Top Girls and Sisterly Feelings


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Caryl Churchill's Top Girls is a play on gender which focuses on women as genderized social beings. The play consists of female characters some being fictitious, some real characters. Until the first scene, the reasonable audience identifies with Marlene, however she also proves to be a product of patriarchy toward the end. Marlene and her sister Joan have little difference in identity. However Churchill puts the two sisters into two categories. Marlene is a selfish figure - which is her sister's complaint - who leaves her mother and her illegitimate baby. She rejects her own class - working class - and desires to join the bourgeoisie. She sees working class morality as wrong. She gains material success; however, she loses her family and her own identity. In terms of class and feminism, Marlene and Joan have different views. While Marlene represents the bourgeois feminism, Joan embodies socialist feminist approaches. Marlene feels no responsibility for her family. She does not pay any attention to her mother or sister; she is comfortable enough to leave her baby to her mother.

Alan Ayckbourne is also concerned with family relations in Sisterly Feelings. In one of his writings, he insists that he is more interested in parents than the children. He deals with family relations in enormous detail. He is less interested in marriages than man-woman relations. He analyzes the way man and woman differ. He states at one point that "[c]ollapse of marriage has to do with the collapse of fantasy". He does not support the idea that marriage is a happy institution. The reason why he is so pessimistic toward marriage is probably due to the relationship between his parents. They divorced when he was five years old. Ayckbourne's subject matters in his plays are domestic and marital situations, materialistic greed; infidelities and betrayals. Sisterly Feelings, as the title suggests, is a play about siblings. Dorcas and Abigail are two sisters who are in love with the same man, Simon. However it is interesting that Abigail is married and Dorcas has a fiancé. Simon, on the other hand, is a divorced man.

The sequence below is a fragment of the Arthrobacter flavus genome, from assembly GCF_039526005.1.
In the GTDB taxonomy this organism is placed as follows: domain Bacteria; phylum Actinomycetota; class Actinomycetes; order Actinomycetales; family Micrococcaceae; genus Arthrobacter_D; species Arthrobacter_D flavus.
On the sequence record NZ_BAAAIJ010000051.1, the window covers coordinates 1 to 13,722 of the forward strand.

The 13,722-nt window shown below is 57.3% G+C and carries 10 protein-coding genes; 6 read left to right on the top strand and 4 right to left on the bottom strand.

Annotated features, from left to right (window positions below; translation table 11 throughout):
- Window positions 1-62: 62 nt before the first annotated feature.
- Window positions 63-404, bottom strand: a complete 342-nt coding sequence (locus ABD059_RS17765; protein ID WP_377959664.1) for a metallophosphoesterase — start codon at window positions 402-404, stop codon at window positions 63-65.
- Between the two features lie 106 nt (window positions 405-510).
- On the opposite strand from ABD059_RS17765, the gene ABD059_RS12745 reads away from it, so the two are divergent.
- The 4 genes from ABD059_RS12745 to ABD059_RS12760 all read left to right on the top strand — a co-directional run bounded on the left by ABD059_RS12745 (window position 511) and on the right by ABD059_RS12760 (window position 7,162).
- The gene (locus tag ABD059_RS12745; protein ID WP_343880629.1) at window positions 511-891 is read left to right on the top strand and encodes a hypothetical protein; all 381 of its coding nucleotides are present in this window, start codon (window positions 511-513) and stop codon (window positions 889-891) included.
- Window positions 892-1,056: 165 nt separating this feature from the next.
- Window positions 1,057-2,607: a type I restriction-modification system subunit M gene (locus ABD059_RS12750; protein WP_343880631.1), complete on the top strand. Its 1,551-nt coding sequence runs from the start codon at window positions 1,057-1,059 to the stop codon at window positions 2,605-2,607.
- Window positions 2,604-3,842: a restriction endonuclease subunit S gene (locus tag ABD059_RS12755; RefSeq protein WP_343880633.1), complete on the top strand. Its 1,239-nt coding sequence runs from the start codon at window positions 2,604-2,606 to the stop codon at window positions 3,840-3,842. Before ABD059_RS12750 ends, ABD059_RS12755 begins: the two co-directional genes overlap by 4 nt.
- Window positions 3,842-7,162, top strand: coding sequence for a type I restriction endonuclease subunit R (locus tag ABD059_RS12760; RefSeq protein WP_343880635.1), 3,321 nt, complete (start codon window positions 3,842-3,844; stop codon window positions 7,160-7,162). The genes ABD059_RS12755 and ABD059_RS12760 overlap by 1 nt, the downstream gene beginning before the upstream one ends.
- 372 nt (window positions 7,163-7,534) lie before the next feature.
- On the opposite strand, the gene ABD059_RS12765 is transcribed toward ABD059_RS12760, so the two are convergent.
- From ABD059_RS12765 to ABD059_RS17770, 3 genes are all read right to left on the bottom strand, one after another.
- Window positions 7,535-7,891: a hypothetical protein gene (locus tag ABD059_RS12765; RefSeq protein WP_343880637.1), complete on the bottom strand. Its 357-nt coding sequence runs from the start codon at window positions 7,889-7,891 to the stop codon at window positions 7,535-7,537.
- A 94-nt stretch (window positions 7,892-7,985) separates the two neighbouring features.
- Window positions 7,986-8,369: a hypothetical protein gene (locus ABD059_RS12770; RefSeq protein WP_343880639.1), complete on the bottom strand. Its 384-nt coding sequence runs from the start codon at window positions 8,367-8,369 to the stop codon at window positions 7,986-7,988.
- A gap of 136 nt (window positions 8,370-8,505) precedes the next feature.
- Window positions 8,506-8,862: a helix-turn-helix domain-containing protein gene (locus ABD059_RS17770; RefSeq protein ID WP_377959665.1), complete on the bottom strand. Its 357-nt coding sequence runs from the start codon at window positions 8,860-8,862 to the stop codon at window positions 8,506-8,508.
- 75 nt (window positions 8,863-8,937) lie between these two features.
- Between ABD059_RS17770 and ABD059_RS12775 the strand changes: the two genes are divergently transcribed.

The play is an unusual one in that Ayckbourne leaves choice to the audience which he himself calls a "related comedy". He sees the play as a neat joke firstly because two sisters are competing to unite with the same man; secondly because there are four alternatives depending on the choice. What Abigail and Dorcas are committing is adultery. Each is betraying her fiancé or husband by trying to be closer to Simon. Ayckbourne is critical of betrayals. The setting is late February, Thursday afternoon in Act I Scene One; June, Saturday afternoon in Act I Scene Two; September, Saturday afternoon in Act II Scene One; November Saturday afternoon in Act II Scene Two. The events take place during a picnic in Common Pendon. Sisters compete with each other during the picnic since each wants to be closer to Simon. They even toss a coin in order to decide who is going to walk with Simon instead of going with the car. Ayckbourne includes two alternatives by dividing the scenes in to two, one Scene two A, the other, Scene two D; the letter A representing Abigail, the letter D, representing Dorcas. In the scene devoted to Abigail, it is Abigail who manages to get united with Simon whereas in the scene devoted to Dorcas, it is Dorcas. Ayckbourne puts stage directions such as:

Should Abigail have chosen to stay with Simon, Act II Scene One A follows. If, however, Abigail opts to go with Patrick, the reader should turn to Act II scene one D {p. 296}. (Sisterly Feelings 238)

The two of the four alternatives concerning Abigail are either Abigail chooses Simon or her husband, Patrick. The other two alternatives concerning Dorcas are either Dorcas chooses Simon or her fiancé, Stafford. Ayckbourne questions the sisterhood through Dorcas and Abigail along with man-woman relationship through their relationship to male characters. When Patrick is suspicious of his wife, he asks her whether she is meeting Simon. The answer is a strange one in that Abigail suggests she is bored with him and needs an adventure. She is bored after years of marriage and is in search of a more exciting man. As for Dorcas, she also has got bored with Stafford and is in desire of a new relationship with another man. It is thus not only the question of sisterhood but also the question of dissatisfaction of women that Ayckbourne deals with. At the end of the play, Simon proves not to be satisfactory and he remains an adventure for both of the sisters. There has been no change in the partners despite the adventures lived with Simon. What Ayckbourne discusses is the relationships within society. He portrays marriage as a boring and insecure institution.

As a conclusion, there is little difference between Ayckbourne's approach to family relations and those of Churchill's. Marlene is like Dorcas and Abigail who pay little attention to sisterhood in the sense that she denies her family ties for her own desires. Dorcas and Abigail betray both each other and their mates. Marlene betrays her mother and her sister, and is indifferent to her baby. Family relations are not as close as it was in the previous traditional plays. Along with the society, the values of society have also changed. There is no longer the traditional family in modern drama. People have been estranged from each other thus families are disconnected.


  • Ayckbourn, Alan. Sisterly Feelings. French, 1981.
  • Churchill, Caryl. Top Girls. Methuen Drama, 1999.

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